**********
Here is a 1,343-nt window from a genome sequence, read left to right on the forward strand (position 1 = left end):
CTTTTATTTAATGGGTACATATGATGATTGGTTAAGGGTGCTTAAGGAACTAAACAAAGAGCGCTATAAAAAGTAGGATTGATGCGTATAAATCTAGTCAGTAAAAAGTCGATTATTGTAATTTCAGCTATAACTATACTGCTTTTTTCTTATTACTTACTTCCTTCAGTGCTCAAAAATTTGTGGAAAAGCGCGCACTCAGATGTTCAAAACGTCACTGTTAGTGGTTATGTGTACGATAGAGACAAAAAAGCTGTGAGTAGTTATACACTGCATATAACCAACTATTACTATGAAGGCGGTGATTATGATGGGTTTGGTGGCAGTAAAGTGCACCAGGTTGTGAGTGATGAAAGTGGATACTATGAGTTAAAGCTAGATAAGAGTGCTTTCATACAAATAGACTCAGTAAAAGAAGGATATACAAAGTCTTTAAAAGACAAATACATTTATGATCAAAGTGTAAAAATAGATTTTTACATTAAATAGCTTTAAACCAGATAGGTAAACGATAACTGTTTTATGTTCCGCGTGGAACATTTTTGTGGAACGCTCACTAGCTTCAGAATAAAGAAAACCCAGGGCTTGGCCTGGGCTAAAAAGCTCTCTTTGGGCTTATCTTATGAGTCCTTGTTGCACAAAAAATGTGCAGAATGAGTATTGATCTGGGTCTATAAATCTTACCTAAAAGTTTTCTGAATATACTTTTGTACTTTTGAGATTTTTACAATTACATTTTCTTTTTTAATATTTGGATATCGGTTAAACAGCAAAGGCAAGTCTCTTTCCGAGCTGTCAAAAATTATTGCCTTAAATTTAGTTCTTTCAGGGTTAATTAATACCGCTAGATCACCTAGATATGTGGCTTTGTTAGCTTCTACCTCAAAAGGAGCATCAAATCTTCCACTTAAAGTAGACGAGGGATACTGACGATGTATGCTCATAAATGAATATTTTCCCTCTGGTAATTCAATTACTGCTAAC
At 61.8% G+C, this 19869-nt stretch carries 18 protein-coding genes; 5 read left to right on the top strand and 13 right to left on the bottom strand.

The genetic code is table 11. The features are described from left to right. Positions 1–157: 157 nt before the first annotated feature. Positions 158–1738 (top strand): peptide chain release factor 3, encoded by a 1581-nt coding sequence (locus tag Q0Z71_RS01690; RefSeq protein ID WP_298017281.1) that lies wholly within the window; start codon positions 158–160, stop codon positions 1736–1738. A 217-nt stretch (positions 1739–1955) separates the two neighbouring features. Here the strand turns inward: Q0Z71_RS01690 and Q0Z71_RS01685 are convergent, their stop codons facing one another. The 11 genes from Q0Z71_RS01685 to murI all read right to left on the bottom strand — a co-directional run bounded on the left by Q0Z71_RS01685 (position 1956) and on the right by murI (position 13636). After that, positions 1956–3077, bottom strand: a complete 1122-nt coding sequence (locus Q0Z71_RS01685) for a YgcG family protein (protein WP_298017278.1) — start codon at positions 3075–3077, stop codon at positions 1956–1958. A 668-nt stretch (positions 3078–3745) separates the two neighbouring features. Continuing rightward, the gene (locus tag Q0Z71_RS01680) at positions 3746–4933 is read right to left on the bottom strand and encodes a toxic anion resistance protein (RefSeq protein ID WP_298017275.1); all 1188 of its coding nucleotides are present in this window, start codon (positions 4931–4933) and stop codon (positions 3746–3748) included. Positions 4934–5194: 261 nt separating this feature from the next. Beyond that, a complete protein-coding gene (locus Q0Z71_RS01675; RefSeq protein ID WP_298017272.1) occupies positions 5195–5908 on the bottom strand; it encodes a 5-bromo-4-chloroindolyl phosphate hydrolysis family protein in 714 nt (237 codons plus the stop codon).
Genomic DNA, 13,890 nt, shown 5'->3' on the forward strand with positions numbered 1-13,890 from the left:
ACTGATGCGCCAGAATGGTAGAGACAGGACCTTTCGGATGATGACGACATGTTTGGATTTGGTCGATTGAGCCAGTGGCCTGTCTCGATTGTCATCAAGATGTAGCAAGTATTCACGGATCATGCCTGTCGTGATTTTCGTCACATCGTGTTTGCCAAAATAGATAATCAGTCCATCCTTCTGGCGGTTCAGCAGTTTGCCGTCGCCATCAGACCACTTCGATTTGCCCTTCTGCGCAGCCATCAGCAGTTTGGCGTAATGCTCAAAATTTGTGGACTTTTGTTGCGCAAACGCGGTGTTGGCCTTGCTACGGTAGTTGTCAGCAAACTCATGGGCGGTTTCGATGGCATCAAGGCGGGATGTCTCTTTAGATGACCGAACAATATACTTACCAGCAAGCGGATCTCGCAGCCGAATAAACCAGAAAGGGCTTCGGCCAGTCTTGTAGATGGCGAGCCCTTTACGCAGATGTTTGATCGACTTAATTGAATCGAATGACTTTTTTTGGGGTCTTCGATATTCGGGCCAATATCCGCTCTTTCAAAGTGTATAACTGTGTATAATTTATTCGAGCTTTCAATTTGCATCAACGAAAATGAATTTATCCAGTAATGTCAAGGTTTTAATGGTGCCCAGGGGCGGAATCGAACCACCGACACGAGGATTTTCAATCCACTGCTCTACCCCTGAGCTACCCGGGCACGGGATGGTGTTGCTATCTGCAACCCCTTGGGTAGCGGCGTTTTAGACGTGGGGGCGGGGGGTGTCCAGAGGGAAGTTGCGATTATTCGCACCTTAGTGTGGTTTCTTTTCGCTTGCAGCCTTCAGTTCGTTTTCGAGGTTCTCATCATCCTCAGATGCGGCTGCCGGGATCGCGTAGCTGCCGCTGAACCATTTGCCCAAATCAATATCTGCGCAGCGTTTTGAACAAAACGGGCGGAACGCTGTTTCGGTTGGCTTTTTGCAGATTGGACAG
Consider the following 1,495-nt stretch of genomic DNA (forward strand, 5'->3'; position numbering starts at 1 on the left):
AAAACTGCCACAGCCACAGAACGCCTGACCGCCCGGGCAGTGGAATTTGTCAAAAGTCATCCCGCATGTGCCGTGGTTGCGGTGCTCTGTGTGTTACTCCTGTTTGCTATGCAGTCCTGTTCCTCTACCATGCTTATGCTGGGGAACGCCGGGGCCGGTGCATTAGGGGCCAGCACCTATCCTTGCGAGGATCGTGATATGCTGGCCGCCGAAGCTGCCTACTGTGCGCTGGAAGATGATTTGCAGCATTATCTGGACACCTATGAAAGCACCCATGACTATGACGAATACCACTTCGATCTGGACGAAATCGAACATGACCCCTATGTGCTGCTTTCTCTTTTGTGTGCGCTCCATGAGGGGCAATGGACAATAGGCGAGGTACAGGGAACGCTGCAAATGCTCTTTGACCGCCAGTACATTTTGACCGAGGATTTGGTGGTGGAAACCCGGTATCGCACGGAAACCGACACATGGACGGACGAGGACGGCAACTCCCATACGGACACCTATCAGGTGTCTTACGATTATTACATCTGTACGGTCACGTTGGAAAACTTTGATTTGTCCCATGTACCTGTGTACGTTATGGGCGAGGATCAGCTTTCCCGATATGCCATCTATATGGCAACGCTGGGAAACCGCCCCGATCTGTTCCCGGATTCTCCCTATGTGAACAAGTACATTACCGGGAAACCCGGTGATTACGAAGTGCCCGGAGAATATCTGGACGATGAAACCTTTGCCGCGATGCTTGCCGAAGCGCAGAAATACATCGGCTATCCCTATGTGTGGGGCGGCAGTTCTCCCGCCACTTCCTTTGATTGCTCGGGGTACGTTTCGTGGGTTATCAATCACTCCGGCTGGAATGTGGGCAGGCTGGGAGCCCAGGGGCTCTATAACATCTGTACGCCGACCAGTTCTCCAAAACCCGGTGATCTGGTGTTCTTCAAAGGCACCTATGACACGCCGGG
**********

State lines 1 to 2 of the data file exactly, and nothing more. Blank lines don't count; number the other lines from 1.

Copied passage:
Here is a 1,343-nt window from a genome sequence, read left to right on the forward strand (position 1 = left end):
CTTTTATTTAATGGGTACATATGATGATTGGTTAAGGGTGCTTAAGGAACTAAACAAAGAGCGCTATAAAAAGTAGGATTGATGCGTATAAATCTAGTCAGTAAAAAGTCGATTATTGTAATTTCAGCTATAACTATACTGCTTTTTTCTTATTACTTACTTCCTTCAGTGCTCAAAAATTTGTGGAAAAGCGCGCACTCAGATGTTCAAAACGTCACTGTTAGTGGTTATGTGTACGATAGAGACAAAAAAGCTGTGAGTAGTTATACACTGCATATAACCAACTATTACTATGAAGGCGGTGATTATGATGGGTTTGGTGGCAGTAAAGTGCACCAGGTTGTGAGTGATGAAAGTGGATACTATGAGTTAAAGCTAGATAAGAGTGCTTTCATACAAATAGACTCAGTAAAAGAAGGATATACAAAGTCTTTAAAAGACAAATACATTTATGATCAAAGTGTAAAAATAGATTTTTACATTAAATAGCTTTAAACCAGATAGGTAAACGATAACTGTTTTATGTTCCGCGTGGAACATTTTTGTGGAACGCTCACTAGCTTCAGAATAAAGAAAACCCAGGGCTTGGCCTGGGCTAAAAAGCTCTCTTTGGGCTTATCTTATGAGTCCTTGTTGCACAAAAAATGTGCAGAATGAGTATTGATCTGGGTCTATAAATCTTACCTAAAAGTTTTCTGAATATACTTTTGTACTTTTGAGATTTTTACAATTACATTTTCTTTTTTAATATTTGGATATCGGTTAAACAGCAAAGGCAAGTCTCTTTCCGAGCTGTCAAAAATTATTGCCTTAAATTTAGTTCTTTCAGGGTTAATTAATACCGCTAGATCACCTAGATATGTGGCTTTGTTAGCTTCTACCTCAAAAGGAGCATCAAATCTTCCACTTAAAGTAGACGAGGGATACTGACGATGTATGCTCATAAATGAATATTTTCCCTCTGGTAATTCAATTACTGCTAAC